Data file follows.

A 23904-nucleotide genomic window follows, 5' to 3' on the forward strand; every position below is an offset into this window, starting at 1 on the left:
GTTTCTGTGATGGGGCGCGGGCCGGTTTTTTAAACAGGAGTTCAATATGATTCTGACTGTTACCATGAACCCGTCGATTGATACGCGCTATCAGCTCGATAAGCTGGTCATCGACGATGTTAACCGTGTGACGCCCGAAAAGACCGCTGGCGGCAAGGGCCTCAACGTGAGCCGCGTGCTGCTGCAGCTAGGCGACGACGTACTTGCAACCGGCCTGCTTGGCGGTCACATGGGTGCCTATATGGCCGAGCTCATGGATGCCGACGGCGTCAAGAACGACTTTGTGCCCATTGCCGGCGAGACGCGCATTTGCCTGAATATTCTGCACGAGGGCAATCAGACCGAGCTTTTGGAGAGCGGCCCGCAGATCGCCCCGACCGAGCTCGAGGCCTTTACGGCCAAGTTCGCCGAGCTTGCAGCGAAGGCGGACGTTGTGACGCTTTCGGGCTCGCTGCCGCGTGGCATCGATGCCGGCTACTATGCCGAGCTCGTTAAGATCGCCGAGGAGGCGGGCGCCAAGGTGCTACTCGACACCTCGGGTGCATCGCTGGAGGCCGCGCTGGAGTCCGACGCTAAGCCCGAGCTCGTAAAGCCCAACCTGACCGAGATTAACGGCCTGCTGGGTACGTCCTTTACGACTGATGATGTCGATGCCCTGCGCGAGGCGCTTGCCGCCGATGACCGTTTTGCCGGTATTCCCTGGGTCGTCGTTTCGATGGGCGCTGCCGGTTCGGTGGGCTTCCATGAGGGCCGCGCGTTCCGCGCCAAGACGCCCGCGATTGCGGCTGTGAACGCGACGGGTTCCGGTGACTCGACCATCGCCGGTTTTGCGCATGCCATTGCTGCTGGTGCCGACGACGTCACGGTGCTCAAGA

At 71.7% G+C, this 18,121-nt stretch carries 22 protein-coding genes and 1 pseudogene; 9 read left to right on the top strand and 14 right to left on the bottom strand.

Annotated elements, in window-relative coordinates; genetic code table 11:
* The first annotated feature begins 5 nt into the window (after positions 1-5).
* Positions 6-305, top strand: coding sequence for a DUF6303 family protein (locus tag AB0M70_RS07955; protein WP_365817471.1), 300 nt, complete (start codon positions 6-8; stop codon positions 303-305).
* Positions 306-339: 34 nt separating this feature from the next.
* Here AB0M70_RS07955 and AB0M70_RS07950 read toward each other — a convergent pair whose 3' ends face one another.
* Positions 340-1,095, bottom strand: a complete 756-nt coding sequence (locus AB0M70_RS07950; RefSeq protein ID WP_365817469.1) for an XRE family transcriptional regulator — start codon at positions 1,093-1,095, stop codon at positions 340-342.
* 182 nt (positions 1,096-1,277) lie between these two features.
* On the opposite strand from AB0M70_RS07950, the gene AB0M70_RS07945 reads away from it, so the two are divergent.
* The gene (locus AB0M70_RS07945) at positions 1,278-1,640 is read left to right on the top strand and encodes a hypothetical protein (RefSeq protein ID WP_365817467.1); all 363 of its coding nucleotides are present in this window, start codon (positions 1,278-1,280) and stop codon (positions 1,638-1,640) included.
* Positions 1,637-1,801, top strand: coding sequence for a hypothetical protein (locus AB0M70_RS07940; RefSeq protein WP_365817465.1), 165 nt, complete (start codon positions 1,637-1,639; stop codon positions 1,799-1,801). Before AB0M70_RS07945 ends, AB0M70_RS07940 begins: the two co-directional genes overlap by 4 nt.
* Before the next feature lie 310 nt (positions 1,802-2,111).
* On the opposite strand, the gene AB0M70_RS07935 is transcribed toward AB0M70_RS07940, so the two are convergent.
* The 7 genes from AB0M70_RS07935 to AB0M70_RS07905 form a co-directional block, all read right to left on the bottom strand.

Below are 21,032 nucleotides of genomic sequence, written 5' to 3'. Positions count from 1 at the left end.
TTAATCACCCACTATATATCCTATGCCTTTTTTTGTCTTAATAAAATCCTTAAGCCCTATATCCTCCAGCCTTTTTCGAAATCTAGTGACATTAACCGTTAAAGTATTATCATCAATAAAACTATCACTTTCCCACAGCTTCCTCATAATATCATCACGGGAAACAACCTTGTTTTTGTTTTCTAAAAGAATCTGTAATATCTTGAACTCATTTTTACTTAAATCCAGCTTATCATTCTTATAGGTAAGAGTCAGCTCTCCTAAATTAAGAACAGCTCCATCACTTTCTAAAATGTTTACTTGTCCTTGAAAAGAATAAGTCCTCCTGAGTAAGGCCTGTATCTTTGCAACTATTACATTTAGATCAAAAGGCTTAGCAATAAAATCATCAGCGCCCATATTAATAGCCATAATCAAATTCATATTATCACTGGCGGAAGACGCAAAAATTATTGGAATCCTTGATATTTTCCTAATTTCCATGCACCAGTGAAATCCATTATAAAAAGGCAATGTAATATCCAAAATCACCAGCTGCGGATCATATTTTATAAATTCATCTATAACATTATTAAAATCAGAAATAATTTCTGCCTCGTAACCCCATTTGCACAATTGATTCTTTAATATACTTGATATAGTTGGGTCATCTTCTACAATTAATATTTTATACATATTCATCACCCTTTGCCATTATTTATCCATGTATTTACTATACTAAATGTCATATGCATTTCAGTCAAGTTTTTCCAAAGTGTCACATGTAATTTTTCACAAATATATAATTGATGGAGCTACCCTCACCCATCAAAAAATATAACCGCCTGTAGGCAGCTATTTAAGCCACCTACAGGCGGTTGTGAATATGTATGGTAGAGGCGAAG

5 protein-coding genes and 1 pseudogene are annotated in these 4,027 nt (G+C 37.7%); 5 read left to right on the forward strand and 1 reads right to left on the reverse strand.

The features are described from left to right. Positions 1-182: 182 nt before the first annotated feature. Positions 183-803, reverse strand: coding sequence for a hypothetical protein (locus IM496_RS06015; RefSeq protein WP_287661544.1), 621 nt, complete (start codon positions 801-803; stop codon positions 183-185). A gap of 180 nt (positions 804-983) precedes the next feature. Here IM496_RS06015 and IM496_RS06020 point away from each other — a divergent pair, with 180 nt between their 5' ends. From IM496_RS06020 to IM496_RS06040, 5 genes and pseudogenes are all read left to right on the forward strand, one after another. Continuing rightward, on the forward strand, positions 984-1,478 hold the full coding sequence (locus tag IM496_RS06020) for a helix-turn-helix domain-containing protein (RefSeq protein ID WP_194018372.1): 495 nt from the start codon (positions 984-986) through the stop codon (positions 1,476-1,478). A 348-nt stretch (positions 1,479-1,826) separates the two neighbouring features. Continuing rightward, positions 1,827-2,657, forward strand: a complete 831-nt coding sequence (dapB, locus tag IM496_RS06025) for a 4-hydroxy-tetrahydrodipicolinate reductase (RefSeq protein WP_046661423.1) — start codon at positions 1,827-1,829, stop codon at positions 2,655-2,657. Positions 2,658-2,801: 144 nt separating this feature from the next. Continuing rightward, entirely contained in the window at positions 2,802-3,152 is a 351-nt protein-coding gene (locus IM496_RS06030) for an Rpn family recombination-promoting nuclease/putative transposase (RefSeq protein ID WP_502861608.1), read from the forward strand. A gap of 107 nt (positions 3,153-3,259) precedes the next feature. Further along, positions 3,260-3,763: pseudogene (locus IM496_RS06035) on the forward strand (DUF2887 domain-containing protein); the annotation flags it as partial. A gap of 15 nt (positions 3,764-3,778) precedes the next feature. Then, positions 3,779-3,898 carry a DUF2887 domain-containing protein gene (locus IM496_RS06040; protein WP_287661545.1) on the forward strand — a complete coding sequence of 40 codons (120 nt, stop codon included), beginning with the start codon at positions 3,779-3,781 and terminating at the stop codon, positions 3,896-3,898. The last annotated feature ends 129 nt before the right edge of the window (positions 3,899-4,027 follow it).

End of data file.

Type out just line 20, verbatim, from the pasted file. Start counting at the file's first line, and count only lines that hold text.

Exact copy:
The features are described from left to right. Positions 1-182: 182 nt before the first annotated feature. Positions 183-803, reverse strand: coding sequence for a hypothetical protein (locus IM496_RS06015; RefSeq protein WP_287661544.1), 621 nt, complete (start codon positions 801-803; stop codon positions 183-185). A gap of 180 nt (positions 804-983) precedes the next feature. Here IM496_RS06015 and IM496_RS06020 point away from each other — a divergent pair, with 180 nt between their 5' ends. From IM496_RS06020 to IM496_RS06040, 5 genes and pseudogenes are all read left to right on the forward strand, one after another. Continuing rightward, on the forward strand, positions 984-1,478 hold the full coding sequence (locus tag IM496_RS06020) for a helix-turn-helix domain-containing protein (RefSeq protein ID WP_194018372.1): 495 nt from the start codon (positions 984-986) through the stop codon (positions 1,476-1,478). A 348-nt stretch (positions 1,479-1,826) separates the two neighbouring features. Continuing rightward, positions 1,827-2,657, forward strand: a complete 831-nt coding sequence (dapB, locus tag IM496_RS06025) for a 4-hydroxy-tetrahydrodipicolinate reductase (RefSeq protein WP_046661423.1) — start codon at positions 1,827-1,829, stop codon at positions 2,655-2,657. Positions 2,658-2,801: 144 nt separating this feature from the next. Continuing rightward, entirely contained in the window at positions 2,802-3,152 is a 351-nt protein-coding gene (locus IM496_RS06030) for an Rpn family recombination-promoting nuclease/putative transposase (RefSeq protein ID WP_502861608.1), read from the forward strand. A gap of 107 nt (positions 3,153-3,259) precedes the next feature. Further along, positions 3,260-3,763: pseudogene (locus IM496_RS06035) on the forward strand (DUF2887 domain-containing protein); the annotation flags it as partial. A gap of 15 nt (positions 3,764-3,778) precedes the next feature. Then, positions 3,779-3,898 carry a DUF2887 domain-containing protein gene (locus IM496_RS06040; protein WP_287661545.1) on the forward strand — a complete coding sequence of 40 codons (120 nt, stop codon included), beginning with the start codon at positions 3,779-3,781 and terminating at the stop codon, positions 3,896-3,898. The last annotated feature ends 129 nt before the right edge of the window (positions 3,899-4,027 follow it).